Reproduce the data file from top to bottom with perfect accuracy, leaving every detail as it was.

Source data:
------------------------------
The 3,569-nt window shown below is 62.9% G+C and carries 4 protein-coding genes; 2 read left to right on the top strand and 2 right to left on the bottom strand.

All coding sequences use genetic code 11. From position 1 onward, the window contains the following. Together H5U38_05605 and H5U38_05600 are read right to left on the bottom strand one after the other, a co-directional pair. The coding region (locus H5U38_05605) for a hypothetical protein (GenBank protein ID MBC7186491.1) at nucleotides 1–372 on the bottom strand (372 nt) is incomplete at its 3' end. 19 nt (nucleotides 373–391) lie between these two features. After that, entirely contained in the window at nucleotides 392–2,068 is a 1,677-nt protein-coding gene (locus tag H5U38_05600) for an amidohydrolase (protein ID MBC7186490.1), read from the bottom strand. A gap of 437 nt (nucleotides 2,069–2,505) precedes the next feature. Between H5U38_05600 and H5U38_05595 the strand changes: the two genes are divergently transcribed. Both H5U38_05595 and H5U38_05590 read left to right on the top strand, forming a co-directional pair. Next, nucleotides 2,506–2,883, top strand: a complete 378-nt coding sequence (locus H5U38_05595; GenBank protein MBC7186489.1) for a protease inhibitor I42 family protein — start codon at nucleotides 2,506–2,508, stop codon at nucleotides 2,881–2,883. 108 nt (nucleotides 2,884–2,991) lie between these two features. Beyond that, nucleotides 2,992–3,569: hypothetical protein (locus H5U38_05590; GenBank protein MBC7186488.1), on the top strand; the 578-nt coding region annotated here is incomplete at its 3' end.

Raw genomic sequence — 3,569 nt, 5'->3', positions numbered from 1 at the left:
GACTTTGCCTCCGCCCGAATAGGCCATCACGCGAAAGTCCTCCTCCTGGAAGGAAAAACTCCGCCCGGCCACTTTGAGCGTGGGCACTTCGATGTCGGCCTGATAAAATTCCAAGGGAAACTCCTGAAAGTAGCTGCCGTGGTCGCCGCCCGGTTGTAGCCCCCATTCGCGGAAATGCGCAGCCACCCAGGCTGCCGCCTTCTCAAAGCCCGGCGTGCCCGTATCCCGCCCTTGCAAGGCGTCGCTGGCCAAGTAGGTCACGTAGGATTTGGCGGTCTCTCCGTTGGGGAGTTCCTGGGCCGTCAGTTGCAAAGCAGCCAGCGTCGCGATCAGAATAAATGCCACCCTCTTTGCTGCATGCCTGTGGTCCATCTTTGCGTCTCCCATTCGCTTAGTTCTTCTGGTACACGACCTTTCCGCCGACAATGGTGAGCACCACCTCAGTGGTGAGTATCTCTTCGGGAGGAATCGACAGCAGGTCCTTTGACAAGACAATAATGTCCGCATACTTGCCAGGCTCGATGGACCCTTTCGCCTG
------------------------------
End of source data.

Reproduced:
The 3,569-nt window shown below is 62.9% G+C and carries 4 protein-coding genes; 2 read left to right on the top strand and 2 right to left on the bottom strand.

All coding sequences use genetic code 11. From position 1 onward, the window contains the following. Together H5U38_05605 and H5U38_05600 are read right to left on the bottom strand one after the other, a co-directional pair. The coding region (locus H5U38_05605) for a hypothetical protein (GenBank protein ID MBC7186491.1) at nucleotides 1–372 on the bottom strand (372 nt) is incomplete at its 3' end. 19 nt (nucleotides 373–391) lie between these two features. After that, entirely contained in the window at nucleotides 392–2,068 is a 1,677-nt protein-coding gene (locus tag H5U38_05600) for an amidohydrolase (protein ID MBC7186490.1), read from the bottom strand. A gap of 437 nt (nucleotides 2,069–2,505) precedes the next feature. Between H5U38_05600 and H5U38_05595 the strand changes: the two genes are divergently transcribed. Both H5U38_05595 and H5U38_05590 read left to right on the top strand, forming a co-directional pair. Next, nucleotides 2,506–2,883, top strand: a complete 378-nt coding sequence (locus H5U38_05595; GenBank protein MBC7186489.1) for a protease inhibitor I42 family protein — start codon at nucleotides 2,506–2,508, stop codon at nucleotides 2,881–2,883. 108 nt (nucleotides 2,884–2,991) lie between these two features. Beyond that, nucleotides 2,992–3,569: hypothetical protein (locus H5U38_05590; GenBank protein MBC7186488.1), on the top strand; the 578-nt coding region annotated here is incomplete at its 3' end.

Raw genomic sequence — 3,569 nt, 5'->3', positions numbered from 1 at the left:
GACTTTGCCTCCGCCCGAATAGGCCATCACGCGAAAGTCCTCCTCCTGGAAGGAAAAACTCCGCCCGGCCACTTTGAGCGTGGGCACTTCGATGTCGGCCTGATAAAATTCCAAGGGAAACTCCTGAAAGTAGCTGCCGTGGTCGCCGCCCGGTTGTAGCCCCCATTCGCGGAAATGCGCAGCCACCCAGGCTGCCGCCTTCTCAAAGCCCGGCGTGCCCGTATCCCGCCCTTGCAAGGCGTCGCTGGCCAAGTAGGTCACGTAGGATTTGGCGGTCTCTCCGTTGGGGAGTTCCTGGGCCGTCAGTTGCAAAGCAGCCAGCGTCGCGATCAGAATAAATGCCACCCTCTTTGCTGCATGCCTGTGGTCCATCTTTGCGTCTCCCATTCGCTTAGTTCTTCTGGTACACGACCTTTCCGCCGACAATGGTGAGCACCACCTCAGTGGTGAGTATCTCTTCGGGAGGAATCGACAGCAGGTCCTTTGACAAGACAATAATGTCCGCATACTTGCCAGGCTCGATGGACCCTTTCGCCTG